Pfizer Succumbs to Temptation (Again) on "Viagra for Women"

Last Updated Apr 19, 2010 11:55 AM EDT

Pfizer (PFE) has gotten back into the search for Viagra for women. The news is a surprise only in the sense that the company officially said it had given up testing Viagra for women in 2004. That turned out to be only partially true -- a Pfizer-funded study of Viagra in depressed women was published in 2008, in the Journal of the American Medical Association.

The study is a reminder of the way that marketers often attempt -- and fail -- to take a product that is successful with one gender and double its sales by introducing it to the other, no matter what the differences (cultural, biological, you name it) may be. Five other companies have developed mostly unsuccessful products in this area. And yet research money has never really stopped flowing.

This time around, Pfizer looked beyond sildenafil, the active ingredient in Viagra, to a new potion, a selective neutral endopeptidase inhibitor, UK-414,445. Results published in the British Journal of Pharmacology show that the chemical increased vaginal and clitoral blood flow.

UPDATE: Pfizer said the results weren't good enough and has ended its studies of the compound:*
... Pfizer has conducted a number of studies over the past 15 years designed to understand the causes and nature of female sexual dysfunction (FSD) and its impact on women and their partners. ... the chemical compound studied in this research did not prove appropriate for further development. Pfizer has no current plans to develop medicines for FSD.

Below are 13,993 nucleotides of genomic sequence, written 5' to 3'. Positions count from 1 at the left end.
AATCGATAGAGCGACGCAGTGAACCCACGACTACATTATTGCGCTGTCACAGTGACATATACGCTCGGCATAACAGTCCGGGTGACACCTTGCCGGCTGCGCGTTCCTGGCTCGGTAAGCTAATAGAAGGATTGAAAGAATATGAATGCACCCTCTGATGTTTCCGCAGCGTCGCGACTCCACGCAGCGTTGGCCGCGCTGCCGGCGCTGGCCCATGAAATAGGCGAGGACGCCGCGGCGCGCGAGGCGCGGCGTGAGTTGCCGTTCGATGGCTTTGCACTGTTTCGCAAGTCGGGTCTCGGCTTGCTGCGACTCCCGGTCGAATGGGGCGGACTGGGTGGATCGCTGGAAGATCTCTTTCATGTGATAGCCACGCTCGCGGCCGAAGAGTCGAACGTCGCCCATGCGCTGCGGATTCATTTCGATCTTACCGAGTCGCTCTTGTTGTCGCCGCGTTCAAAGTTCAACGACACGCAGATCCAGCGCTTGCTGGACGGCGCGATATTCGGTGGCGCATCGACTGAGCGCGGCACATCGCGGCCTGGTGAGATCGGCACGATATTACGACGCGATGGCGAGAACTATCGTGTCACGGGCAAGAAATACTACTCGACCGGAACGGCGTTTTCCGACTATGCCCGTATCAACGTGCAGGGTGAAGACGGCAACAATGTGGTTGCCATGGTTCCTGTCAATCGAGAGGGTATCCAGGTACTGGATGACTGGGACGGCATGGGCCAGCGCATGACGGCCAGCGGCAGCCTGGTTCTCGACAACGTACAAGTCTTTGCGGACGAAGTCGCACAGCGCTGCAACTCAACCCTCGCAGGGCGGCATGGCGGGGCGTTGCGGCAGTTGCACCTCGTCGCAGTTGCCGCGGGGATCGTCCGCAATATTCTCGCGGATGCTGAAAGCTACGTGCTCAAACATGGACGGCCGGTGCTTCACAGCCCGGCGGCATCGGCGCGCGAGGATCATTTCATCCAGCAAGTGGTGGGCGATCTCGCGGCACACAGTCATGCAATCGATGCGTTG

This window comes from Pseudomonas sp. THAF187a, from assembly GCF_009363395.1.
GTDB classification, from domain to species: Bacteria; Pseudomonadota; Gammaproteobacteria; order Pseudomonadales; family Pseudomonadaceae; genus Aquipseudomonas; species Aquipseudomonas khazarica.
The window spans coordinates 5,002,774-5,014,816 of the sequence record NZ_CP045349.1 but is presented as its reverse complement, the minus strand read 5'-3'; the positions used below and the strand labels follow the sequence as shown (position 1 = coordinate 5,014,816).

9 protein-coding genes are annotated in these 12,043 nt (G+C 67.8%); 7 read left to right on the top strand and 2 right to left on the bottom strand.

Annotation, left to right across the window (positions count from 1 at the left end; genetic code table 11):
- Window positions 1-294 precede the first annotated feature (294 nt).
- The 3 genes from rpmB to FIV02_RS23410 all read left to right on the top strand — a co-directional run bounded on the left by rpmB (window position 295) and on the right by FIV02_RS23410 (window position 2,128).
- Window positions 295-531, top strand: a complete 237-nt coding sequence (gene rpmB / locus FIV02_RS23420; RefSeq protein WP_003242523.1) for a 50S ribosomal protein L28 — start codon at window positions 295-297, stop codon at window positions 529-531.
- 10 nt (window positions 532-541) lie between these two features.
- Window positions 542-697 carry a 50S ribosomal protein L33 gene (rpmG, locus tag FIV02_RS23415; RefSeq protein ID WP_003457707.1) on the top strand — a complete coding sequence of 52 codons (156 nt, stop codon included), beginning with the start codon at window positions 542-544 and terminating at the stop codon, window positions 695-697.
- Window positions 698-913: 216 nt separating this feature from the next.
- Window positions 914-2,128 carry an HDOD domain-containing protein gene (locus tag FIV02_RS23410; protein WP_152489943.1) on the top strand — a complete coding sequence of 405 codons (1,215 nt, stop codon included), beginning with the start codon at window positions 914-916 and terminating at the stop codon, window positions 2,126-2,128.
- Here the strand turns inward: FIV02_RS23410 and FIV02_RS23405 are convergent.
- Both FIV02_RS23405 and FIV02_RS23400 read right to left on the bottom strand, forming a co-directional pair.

If you read this press release, you'd be forgiven for thinking that this study has something to do with women, but it doesn't:
A team of researchers based at Pfizer's labs in Sandwich, Kent, found that electrically stimulating the pelvic nerve increases blood flow to the genitalia, and that this effect was enhanced if they also gave a prototype drug (UK-414,495). They believe that the drug acts by blocking the breakdown of an internal chemical messenger that plays a key role in increasing blood flow during sexual arousal.
When women become aroused, blood flow increases to the vagina, labia and clitoris. This causes the organs to swell, and the vagina to relax, as well as increasing vaginal lubrication and the sensitivity of the genitalia.
In fact, the study was conducted on terminally anesthetized rabbits who were dosed up with ketamine (a veterinary anesthetic often used by humans as a party drug) before having their pelvic nerves electrically stimulated. Only then was UK-414,445 administered. No women were harmed -- or stimulated -- during the making of this research.

Pfizer's demurral leaves Boehringer Ingelheim, with its compound, flibanserin, alone in the development race. The contrast between the two drugs is interesting: flibanserin is an antidepressant, and thus may have some action on desire (but perhaps not blood flow and lubrication). UK-414,495 may have some action on blood flow and lubrication (but perhaps not desire).

Joint venture, anyone?

*This item was updated to reflect Pfizer's statement that it is no longer pursuing UK-414,445 as a treatment for female sexual disorder. Related: Image: "Jack-in-the-Pulpit" by Georgia O'Keefe.

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